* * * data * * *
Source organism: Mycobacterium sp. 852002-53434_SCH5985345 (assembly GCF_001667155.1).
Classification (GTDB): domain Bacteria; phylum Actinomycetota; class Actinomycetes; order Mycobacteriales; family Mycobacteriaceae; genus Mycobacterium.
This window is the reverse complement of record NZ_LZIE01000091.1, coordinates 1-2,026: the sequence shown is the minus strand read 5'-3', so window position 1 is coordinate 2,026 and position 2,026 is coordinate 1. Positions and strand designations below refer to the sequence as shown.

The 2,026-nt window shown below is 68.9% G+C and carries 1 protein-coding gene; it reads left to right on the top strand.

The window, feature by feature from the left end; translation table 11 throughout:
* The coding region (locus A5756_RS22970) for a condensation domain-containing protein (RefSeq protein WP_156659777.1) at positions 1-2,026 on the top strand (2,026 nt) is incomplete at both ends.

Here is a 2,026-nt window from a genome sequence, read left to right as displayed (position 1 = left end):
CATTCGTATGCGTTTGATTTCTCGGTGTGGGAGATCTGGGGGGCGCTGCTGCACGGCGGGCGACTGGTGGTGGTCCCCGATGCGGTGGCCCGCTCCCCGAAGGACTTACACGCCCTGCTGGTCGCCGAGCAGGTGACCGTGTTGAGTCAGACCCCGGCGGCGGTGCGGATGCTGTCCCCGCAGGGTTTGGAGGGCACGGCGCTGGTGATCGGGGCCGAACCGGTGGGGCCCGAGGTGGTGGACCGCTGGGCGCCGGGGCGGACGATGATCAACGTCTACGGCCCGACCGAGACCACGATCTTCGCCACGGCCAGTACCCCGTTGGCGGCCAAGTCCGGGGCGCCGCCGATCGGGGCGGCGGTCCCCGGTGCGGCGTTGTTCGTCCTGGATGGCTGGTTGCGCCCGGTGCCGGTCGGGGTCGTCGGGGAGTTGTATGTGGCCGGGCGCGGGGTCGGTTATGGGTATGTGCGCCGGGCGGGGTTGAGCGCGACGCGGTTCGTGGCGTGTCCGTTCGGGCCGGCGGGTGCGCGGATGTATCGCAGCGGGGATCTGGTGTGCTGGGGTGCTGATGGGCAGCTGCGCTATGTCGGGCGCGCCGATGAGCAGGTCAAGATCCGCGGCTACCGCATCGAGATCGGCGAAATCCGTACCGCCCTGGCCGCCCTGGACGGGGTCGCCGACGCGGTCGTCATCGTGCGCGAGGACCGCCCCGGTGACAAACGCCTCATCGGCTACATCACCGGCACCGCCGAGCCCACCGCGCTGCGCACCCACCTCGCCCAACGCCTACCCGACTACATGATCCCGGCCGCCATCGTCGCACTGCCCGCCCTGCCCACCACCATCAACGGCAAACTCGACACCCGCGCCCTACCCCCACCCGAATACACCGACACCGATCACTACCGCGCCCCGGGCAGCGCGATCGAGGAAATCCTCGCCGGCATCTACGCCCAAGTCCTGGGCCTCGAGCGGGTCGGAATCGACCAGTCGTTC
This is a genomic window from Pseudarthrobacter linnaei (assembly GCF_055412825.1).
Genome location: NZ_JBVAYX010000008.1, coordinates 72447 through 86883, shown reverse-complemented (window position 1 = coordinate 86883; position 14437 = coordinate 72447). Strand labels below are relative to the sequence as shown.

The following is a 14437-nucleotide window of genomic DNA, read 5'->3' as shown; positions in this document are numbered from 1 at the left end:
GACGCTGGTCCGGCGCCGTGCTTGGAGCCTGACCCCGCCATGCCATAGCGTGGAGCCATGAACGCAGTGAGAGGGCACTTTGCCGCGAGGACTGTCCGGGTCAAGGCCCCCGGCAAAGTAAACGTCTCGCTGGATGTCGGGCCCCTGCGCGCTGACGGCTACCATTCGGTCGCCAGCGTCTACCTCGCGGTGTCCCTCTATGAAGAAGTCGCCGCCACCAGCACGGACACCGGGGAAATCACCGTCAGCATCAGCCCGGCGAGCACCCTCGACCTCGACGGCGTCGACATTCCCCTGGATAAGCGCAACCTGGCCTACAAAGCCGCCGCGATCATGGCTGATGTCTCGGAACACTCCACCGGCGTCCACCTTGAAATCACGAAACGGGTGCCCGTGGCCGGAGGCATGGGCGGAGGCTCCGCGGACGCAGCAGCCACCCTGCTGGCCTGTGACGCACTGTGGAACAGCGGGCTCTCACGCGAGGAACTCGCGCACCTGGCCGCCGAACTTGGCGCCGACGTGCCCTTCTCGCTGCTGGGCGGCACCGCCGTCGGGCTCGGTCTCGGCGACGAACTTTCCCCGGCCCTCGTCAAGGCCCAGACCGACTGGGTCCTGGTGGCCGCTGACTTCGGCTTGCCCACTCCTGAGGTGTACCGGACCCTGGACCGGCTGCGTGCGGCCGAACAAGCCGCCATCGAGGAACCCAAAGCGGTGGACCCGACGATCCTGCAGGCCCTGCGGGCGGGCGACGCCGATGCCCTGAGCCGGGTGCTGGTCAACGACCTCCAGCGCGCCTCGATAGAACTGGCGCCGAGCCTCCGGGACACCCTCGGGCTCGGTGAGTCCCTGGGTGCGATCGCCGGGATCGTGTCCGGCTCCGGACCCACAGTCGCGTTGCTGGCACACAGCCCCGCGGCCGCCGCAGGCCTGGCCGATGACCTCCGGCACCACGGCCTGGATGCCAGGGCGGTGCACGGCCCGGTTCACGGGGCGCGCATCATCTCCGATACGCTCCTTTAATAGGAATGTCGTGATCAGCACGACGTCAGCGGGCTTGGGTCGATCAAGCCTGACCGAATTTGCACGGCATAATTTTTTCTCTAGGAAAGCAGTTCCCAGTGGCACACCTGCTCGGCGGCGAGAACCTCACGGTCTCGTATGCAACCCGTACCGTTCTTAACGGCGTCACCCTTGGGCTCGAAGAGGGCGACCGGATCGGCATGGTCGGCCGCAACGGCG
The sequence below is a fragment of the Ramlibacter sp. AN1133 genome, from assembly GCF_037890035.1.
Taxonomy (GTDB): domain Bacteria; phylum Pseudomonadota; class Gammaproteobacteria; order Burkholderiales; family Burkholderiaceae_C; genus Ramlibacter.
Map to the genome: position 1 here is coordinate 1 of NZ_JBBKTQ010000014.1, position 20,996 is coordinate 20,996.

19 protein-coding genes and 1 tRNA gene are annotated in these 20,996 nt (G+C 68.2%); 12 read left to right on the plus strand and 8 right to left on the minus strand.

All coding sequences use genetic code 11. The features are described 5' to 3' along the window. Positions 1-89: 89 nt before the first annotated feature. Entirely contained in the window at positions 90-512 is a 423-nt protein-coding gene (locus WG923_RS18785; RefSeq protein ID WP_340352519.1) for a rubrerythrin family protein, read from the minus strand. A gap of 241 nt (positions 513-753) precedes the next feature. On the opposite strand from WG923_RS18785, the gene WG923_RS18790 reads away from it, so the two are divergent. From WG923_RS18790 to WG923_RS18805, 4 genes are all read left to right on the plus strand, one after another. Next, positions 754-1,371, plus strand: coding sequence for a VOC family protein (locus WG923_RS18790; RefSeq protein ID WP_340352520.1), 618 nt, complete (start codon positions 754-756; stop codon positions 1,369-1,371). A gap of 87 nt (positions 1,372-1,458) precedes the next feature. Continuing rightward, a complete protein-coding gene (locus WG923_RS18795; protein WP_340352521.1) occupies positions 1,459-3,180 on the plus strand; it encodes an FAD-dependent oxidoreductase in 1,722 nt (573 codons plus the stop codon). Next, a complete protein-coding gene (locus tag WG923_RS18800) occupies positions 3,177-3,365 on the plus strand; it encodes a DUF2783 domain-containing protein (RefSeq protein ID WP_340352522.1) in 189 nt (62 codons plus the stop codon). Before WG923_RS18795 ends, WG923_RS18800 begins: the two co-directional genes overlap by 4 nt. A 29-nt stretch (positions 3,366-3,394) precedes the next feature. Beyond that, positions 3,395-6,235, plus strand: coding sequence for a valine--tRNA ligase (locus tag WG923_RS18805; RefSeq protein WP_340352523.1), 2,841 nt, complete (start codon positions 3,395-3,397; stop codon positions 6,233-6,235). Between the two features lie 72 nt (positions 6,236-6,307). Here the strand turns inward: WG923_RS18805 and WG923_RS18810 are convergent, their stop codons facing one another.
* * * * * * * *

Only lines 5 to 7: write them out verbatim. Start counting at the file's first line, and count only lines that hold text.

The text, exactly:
The window, feature by feature from the left end; translation table 11 throughout:
* The coding region (locus A5756_RS22970) for a condensation domain-containing protein (RefSeq protein WP_156659777.1) at positions 1-2,026 on the top strand (2,026 nt) is incomplete at both ends.

Here is a 2,026-nt window from a genome sequence, read left to right as displayed (position 1 = left end):